network-wide level, but with the added twist that all machines will have CPUs, but not all machines
will have GPUs.
The “value” of CPU calculations relative to the “value” of GPU calculations depends on a
number of factors and is ultimately subjective. For that reason, it may be preferable to consider
ERs for CPU and GPU applications separately, and then manually choose an equivalence between
the two classes – for example, by considering the average power consumption of recent CPUs and
recent GPUs. This would have the effect of roughly valuing the computational output per unit of
energy equally between CPUs and GPUs, thus directing focus on the most energy-efficient way of
programming an application.
Remark. The ER can change based on the machines that are on the network and the applications
available to be crunched. An interesting implication of this fact is that there is no intrinsic measure
of computational power like FLOPs or runtime that describes the equivalence of computational
requirements between applications; rather, the equivalence is relative to the machines that are on
the network at any given moment in time. This novel approach diverges substantially from prior
attempts to solve this problem, such as in the current credit systems used by many projects, the
most recent iteration of the recommended BOINC credit system [1], or in [4], where Awan and
Jarvis proposed a new type of fixed credit based on a diverse set of benchmarks.
However, determining ρis impractical for a number of technical reasons, the most obvious and
disqualifying of which is the difficulty or even impossibility of getting trustworthy benchmarks of
every machine crunching every application. Even if getting trustworthy benchmarks was possible,
another major issue is the difficulty of running enough WUs of each application in order to get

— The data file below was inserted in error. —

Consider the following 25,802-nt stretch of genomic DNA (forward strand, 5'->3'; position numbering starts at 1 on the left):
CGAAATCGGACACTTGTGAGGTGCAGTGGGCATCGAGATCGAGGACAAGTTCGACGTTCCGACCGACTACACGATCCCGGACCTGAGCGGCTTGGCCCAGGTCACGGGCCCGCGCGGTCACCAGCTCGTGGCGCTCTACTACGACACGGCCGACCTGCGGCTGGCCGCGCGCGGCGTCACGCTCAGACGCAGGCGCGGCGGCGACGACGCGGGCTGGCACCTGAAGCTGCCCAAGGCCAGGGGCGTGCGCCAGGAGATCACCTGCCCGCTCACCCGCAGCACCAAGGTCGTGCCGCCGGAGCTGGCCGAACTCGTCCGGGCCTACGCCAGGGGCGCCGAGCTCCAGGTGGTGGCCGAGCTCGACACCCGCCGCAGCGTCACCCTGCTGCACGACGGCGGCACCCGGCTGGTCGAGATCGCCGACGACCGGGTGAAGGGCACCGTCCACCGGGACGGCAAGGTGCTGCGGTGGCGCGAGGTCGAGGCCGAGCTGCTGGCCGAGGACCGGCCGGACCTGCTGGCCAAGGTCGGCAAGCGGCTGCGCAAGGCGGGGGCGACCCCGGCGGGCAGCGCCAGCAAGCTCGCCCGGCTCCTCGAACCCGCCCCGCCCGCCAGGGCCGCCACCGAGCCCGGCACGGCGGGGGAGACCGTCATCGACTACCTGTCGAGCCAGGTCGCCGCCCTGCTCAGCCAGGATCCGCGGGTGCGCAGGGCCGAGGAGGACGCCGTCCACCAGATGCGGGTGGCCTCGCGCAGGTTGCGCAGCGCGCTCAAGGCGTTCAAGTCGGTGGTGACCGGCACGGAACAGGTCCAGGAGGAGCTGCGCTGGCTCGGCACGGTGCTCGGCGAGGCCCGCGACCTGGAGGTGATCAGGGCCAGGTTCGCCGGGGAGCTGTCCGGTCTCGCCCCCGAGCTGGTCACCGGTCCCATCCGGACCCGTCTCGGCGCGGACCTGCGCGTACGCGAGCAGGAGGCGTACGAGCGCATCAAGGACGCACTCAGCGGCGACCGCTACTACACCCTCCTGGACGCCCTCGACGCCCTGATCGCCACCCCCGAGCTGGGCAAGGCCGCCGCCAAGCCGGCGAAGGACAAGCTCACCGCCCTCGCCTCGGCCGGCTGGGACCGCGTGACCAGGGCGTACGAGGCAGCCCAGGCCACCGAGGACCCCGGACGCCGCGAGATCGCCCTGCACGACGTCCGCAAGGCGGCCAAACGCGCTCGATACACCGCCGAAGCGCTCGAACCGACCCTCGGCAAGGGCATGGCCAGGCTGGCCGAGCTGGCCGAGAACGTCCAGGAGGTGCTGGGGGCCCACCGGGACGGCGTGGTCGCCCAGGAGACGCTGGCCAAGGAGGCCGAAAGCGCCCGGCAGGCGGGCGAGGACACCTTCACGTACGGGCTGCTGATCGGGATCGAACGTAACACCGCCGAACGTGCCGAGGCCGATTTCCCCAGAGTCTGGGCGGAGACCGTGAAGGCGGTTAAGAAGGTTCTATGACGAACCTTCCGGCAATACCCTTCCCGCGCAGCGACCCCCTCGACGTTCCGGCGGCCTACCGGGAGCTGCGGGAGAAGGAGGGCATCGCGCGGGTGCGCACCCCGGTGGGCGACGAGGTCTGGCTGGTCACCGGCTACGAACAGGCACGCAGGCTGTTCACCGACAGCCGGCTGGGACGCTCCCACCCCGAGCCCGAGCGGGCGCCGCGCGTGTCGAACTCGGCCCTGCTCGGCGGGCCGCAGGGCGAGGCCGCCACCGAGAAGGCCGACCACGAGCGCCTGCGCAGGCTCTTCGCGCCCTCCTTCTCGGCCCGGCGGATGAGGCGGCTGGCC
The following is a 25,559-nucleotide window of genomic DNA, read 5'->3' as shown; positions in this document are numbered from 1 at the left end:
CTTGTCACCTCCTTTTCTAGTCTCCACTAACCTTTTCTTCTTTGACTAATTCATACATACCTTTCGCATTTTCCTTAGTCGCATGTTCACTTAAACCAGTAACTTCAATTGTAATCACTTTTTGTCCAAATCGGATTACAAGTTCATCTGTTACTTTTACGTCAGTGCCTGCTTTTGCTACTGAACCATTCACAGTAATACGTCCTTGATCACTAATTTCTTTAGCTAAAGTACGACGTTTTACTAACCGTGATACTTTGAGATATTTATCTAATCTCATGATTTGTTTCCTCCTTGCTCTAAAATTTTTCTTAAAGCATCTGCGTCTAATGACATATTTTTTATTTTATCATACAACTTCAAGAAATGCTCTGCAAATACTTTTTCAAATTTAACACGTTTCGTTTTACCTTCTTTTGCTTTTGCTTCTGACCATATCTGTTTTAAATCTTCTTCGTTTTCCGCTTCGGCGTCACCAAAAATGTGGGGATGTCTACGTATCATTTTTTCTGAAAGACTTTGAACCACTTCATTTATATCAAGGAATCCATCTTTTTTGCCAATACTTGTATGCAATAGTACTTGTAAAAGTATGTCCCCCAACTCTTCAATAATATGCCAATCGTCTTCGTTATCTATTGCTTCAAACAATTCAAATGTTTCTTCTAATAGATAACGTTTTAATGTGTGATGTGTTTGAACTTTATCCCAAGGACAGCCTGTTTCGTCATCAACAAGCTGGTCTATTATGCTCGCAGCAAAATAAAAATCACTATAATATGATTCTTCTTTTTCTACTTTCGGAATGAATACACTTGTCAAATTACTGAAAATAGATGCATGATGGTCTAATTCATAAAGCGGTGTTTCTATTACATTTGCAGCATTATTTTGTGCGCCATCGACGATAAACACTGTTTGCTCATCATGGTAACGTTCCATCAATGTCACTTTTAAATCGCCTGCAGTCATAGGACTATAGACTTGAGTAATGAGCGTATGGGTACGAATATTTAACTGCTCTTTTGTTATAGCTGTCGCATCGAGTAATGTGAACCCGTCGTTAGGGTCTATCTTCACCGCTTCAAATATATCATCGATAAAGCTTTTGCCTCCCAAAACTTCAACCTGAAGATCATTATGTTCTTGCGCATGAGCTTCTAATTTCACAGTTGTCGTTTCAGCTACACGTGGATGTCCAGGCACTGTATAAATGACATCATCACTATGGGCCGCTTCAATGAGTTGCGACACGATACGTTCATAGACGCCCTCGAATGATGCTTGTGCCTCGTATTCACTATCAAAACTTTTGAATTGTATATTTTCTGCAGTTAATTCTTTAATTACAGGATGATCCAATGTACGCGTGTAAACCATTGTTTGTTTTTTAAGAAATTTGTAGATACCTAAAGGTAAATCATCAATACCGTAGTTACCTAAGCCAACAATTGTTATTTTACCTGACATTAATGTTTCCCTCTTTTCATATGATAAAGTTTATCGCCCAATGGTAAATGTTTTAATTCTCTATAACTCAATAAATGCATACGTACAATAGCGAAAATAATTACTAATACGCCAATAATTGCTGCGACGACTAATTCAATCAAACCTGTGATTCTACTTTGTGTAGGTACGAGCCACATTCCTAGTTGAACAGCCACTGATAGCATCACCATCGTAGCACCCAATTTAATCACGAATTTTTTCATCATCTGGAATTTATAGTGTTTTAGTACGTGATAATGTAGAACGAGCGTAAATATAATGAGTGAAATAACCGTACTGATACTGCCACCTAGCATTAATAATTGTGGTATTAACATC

an accurate WU completion rate. For some machines, a single WU from some applications can
take days or even weeks. For that reason, the rest of this paper will deal with acquiring approxi-
mations of these values. We propose two main methods for achieving this. The first method can
be implemented using only minor modifications to the data currently openly provided by BOINC
projects; in particular, the data needed would be a breakdown of a CPID’s RAC to more granular
data. The second method requires the construction of a hardware profiling database, which could
be implemented using lightweight benchmarks of each machine on the network.
Due to the fact the ER must be approximated, there must be assurances on how the actions of one
machine or a group of machines can be used to alter the ER for the benefit of the machine(s). Two
of the main desirable properties discussed in Section 1.2, sybil-proofness and collusion-proofness,
can now be framed in the following way:
Sybil-proofness : no machine can benefit by creating more than one CPID and splitting its
computational resources among those CPIDs.
Collusion-proofness: two or more machines cannot benefit by pooling their resources and split-
ting the rewards in some manner.
The other desirable properties – non-negativity, symmetry, and budget balance – are satisfied
by construction.
3 The Linear Regression Approach
In order to build an intuition for the linear regression approach to approximating the ER, we will
use an example involving a sample universe of two applications: A={a1, a2}. After introducing
some assumptions, we will go through the process of approximating the ER, and afterwards address
each of the assumptions and their consequences in a real-world implementation of this approach.
In this universe, machine mican crunch either one application exclusively, the other applica-
tion exclusively, or a combination of both applications. All three of these settings can be chosen
by assigning different priorities (called “Resource share” in the BOINC Manager) to each of the
Consider a priority vector (ui,1ui), ui[0,1] for mi, which denotes the fraction of resources